Not all benefits are subject to these limits.

You can get benefits advice from:

Scope helpline

Find a local benefits adviser (Advicelocal)

Choosing a bank account

You can choose what bank account the claimant’s benefit is paid into.

Dedicated appointee account

Some banks offer dedicated accounts for DWP appointees. Having this kind of account means that:

  • claiming means-tested benefits for yourself is more straightforward
  • the claimant’s money is safe and accessible if you die

Ask your bank about what type of account they could offer you.

Claimant’s bank account

If the claimant struggles with benefit processes but can otherwise manage their own money, benefit money can go straight to their own account.

Joint bank account

Some people have benefits paid into a joint account. This means that both you and the claimant have access to the money. You can set up a new joint account or 1 you already have.

If you are claiming your own means-tested benefits, you might have to show that the claimant’s benefit is not your own income. This can be complicated.

Using a joint account can also make it harder to show records of how the claimant’s money is being spent.

Your personal account

If the claimant’s benefit is paid into an account that is only in your name, the appointee, you will still need to keep records to show you are spending it properly and prove that it is not your own money. You need to manage this properly so your own benefits are not affected.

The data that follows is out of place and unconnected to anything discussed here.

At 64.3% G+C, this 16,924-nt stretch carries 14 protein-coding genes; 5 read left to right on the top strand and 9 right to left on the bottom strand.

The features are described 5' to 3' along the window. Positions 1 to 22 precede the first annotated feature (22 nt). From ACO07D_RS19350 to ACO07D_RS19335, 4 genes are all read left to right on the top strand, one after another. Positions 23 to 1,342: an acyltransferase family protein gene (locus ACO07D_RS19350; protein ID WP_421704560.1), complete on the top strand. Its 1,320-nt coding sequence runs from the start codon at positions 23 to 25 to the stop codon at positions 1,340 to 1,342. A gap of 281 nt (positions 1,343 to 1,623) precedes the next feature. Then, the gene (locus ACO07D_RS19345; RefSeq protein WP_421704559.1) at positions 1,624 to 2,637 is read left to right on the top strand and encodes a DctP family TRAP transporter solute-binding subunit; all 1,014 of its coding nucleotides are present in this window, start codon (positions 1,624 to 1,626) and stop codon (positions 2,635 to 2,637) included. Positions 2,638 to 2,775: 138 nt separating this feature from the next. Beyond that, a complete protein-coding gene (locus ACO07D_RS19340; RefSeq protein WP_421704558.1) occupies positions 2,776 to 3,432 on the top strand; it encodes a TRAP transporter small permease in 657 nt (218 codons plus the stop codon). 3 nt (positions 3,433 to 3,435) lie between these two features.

If you die, your personal account will be frozen and the claimant will have no access to their money. This can cause serious problems. Think about this when you are planning for emergencies.

Planning for emergencies (Carers UK)

Assessments and tribunals

Once you are an appointee, you manage everything to do with the person’s benefits. This means you need to go to all assessments and tribunals. You can go to most of these appointments on your own.

Only bring the claimant if:

  • the DWP needs to do a medical assessment
  • the claimant would like to go

Last reviewed by Scope on: 05/07/2022